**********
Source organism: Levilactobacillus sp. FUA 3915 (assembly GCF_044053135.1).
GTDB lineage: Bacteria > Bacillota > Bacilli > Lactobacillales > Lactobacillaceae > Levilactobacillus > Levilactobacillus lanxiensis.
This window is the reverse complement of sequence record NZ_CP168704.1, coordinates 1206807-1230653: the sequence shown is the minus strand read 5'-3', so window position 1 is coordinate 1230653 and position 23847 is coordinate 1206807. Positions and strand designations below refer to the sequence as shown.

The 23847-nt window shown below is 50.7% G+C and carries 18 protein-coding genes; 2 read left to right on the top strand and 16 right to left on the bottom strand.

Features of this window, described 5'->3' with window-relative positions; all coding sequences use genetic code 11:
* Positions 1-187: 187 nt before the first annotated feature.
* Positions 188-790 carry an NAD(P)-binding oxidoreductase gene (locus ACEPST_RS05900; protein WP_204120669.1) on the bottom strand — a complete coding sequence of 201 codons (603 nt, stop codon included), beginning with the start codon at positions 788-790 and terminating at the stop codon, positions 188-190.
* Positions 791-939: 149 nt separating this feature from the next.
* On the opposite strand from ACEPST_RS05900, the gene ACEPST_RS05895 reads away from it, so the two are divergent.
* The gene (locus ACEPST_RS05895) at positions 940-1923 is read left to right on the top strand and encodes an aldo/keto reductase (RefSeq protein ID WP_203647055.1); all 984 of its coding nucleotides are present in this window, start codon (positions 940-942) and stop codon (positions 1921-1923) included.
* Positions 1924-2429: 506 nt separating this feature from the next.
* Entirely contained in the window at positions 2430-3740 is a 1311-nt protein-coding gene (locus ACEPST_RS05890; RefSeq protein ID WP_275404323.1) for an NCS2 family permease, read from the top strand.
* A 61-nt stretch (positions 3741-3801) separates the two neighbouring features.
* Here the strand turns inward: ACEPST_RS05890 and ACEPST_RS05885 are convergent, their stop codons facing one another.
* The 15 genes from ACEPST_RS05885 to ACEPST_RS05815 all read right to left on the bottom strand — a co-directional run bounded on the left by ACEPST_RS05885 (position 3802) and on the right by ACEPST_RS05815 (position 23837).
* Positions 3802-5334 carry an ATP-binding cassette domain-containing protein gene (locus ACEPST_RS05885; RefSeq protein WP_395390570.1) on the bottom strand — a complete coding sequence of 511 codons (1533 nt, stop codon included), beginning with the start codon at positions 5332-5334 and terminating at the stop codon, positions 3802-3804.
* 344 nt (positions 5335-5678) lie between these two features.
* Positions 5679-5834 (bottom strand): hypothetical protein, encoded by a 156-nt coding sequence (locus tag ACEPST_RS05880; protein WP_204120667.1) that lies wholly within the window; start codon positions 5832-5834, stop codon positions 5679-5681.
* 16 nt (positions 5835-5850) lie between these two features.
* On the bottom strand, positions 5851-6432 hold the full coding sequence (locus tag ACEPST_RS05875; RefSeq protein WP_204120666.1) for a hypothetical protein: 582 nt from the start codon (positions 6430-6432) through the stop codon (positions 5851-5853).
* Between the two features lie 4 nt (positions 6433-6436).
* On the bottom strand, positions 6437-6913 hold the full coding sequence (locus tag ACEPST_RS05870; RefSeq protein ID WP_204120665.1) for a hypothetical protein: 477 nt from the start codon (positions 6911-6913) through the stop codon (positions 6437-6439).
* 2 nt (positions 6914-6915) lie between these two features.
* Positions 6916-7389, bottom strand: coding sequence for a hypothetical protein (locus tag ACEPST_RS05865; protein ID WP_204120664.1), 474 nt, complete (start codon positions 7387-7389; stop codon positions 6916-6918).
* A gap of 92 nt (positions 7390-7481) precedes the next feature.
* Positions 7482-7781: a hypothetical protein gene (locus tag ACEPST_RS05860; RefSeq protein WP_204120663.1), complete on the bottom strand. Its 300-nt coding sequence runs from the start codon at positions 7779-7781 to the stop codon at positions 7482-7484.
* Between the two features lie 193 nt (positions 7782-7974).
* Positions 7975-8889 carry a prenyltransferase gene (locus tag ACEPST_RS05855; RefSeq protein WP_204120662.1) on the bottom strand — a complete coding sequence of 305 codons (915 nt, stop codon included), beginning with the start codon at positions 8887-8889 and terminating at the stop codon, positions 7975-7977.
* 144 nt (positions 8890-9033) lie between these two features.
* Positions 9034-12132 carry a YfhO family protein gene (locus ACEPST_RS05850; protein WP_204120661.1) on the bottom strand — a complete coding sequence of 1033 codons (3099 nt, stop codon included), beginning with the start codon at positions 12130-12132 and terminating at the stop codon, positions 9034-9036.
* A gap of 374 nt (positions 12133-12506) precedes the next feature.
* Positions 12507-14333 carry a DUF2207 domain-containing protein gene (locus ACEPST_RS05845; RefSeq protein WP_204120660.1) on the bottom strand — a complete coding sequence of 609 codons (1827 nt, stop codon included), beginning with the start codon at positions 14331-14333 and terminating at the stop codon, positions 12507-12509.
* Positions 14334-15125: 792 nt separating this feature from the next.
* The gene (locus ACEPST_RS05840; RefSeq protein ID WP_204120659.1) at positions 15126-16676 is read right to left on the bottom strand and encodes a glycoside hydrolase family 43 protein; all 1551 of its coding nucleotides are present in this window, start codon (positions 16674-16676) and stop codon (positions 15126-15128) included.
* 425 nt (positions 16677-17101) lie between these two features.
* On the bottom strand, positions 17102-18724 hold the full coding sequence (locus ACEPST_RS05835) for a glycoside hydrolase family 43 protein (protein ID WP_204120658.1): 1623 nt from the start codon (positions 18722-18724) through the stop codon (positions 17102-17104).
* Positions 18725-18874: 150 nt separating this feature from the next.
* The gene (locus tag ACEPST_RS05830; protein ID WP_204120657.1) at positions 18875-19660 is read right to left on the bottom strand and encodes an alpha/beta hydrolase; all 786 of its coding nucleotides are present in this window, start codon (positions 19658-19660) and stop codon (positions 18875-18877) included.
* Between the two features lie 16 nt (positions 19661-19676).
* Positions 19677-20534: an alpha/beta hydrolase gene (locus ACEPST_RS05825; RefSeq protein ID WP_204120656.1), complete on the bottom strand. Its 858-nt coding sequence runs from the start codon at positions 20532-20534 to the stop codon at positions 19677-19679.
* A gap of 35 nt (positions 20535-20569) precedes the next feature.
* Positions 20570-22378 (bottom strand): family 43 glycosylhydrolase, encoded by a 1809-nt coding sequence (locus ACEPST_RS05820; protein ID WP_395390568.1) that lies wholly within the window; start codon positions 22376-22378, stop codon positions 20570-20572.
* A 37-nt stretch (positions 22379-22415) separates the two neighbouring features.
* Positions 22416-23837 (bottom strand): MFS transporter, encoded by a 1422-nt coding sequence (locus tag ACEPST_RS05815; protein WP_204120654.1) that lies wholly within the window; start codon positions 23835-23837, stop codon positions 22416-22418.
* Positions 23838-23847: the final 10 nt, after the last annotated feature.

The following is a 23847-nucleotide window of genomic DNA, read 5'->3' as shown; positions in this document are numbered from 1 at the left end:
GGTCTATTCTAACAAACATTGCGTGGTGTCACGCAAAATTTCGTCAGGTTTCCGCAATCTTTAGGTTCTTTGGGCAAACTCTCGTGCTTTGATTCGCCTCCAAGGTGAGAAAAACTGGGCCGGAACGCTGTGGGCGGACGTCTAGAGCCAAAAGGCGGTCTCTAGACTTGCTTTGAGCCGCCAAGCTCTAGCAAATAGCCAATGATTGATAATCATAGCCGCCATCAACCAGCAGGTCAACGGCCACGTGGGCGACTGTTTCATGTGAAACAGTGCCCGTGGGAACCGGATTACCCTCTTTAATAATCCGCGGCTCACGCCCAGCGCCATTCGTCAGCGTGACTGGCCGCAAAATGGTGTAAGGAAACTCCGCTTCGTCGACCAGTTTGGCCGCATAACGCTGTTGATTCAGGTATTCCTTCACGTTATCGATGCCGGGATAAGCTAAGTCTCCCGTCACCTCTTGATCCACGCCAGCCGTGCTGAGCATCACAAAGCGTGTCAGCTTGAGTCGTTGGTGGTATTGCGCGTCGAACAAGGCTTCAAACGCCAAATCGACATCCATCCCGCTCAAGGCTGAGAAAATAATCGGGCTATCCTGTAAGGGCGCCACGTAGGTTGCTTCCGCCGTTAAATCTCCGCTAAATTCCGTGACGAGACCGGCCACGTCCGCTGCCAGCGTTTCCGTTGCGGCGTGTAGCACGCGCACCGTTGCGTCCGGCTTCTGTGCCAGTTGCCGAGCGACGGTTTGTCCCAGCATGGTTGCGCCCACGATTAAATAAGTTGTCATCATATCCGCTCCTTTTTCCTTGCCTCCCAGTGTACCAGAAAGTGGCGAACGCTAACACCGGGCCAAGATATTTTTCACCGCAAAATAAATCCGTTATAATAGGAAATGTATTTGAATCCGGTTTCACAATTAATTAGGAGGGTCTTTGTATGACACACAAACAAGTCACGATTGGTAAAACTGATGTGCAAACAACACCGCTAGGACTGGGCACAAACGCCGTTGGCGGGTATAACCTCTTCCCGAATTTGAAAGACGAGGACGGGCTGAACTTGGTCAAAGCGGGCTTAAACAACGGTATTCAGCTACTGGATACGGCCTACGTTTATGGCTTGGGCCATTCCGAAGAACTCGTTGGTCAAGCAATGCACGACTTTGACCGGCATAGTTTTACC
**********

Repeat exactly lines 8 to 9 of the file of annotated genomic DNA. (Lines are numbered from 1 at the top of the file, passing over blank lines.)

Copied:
* Positions 791-939: 149 nt separating this feature from the next.
* On the opposite strand from ACEPST_RS05900, the gene ACEPST_RS05895 reads away from it, so the two are divergent.